Animal Health Committee (AHC), March 2021
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Animal Health Committee (AHC) provides veterinary leadership and technical expertise for Australia’s animal health systems. AHC includes the Australian, state and territory chief veterinary officers (CVOs), and the Australian Centre for Disease Preparedness; with Animal Health Australia and Wildlife Health Australia as observers. The committee reports to the National Biosecurity Committee. This communiqué covers the major topics discussed at meeting 39 held 16-18 March 2021.
With the ongoing travel disruptions due to COVID-19, AHC met again in a virtual (online) setting. Stakeholder forums continue to be held independently of the usual face-to-face meetings.
Resourcing during an emergency animal disease outbreak
AHC discussed what was learned from the recent avian influenza outbreak in Victoria. The outbreak highlighted the need for Australia to have flexible approaches to managing human resources. For example, it is not always practical to have highly trained staff and using an ‘on-the-job’ training model proved to be quite effective.
The experience of the 2001 foot‑and-mouth disease outbreak in the United Kingdom (UK) led to new processes and procedures that are now used during all responses in the UK. Examples include reasonable worst-case scenario modelling, a multi-agency, whole of government approach (i.e., using police, military, environment and transport agencies), and a scaled Human Resources strategy that includes details on how, when and where staff may be obtained.
AHC will continue to explore some of these concepts to improve Australia’s emergency animal disease response capabilities.
National Notifiable Disease List of Terrestrial Animals
The number of nationally notifiable diseases has increased in recent years. The criteria for including diseases on the National Notifiable Disease List of Terrestrial Animals (NNDLTA) were last reviewed in 2010. AHC agreed it would be timely to review both the disease inclusion criteria and if the NNDLTA is still fit for purpose. A working group will undertake these tasks in consultation with stakeholders.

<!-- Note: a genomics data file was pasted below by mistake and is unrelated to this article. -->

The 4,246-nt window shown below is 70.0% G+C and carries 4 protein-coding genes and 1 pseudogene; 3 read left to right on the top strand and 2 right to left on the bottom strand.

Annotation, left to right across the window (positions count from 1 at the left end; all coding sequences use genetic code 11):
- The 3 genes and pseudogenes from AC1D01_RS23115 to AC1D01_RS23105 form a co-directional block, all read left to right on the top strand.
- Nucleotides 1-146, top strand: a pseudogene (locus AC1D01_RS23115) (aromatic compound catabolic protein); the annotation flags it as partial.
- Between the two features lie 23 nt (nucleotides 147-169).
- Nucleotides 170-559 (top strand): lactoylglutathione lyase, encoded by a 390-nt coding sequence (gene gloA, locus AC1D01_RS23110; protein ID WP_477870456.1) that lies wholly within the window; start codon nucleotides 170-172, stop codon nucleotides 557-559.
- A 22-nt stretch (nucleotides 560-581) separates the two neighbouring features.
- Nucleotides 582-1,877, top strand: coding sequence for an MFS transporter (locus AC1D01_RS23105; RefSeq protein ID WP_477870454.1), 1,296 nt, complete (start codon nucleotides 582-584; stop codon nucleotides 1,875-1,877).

A working group has been tasked with investigating if it is feasible to have nationally agreed controls for E. canis. The working group will report back to AHC in two months’ time and their findings will help determine if Australia’s import requirements for E. canis in dogs are still appropriate.
Educational materials and tick control programs continue to be developed and circulated through both affected and unaffected areas.
Emerging vector-borne viruses
Lumpy skin disease and African horse sickness have expanded their geographical range in recent years jumping from Africa into Southeast Asia. Australia’s preparedness for these viruses is being actively addressed by Commonwealth, state and territory agriculture agencies and industry bodies. Preparedness activities continue, including raising awareness amongst veterinarians and investigating if there are any suitable vaccines in development.
AHC noted the good progress being made on the development of AnimalPLAN and that a Steering Committee is being established to guide the implementation of activities.
Approval for the final plan will be sought from the National Biosecurity Committee, the Agriculture Senior Officials' Committee and the Agriculture Ministers’ Forum in the next few months. The plan will then be made available on the Department of Agriculture, Water and the Environment’s website.
Good luck Tiggy!
Wildlife Health Australia’s (WHA) National Coordinator, Tiggy Grillo, will be sharing her time between WHA and the World Organisation for Animal Health (OIE) over the next six months, to assist with the development of a global framework for wildlife health. We wish Tiggy the very best and look forward to having her back full-time at WHA later this year.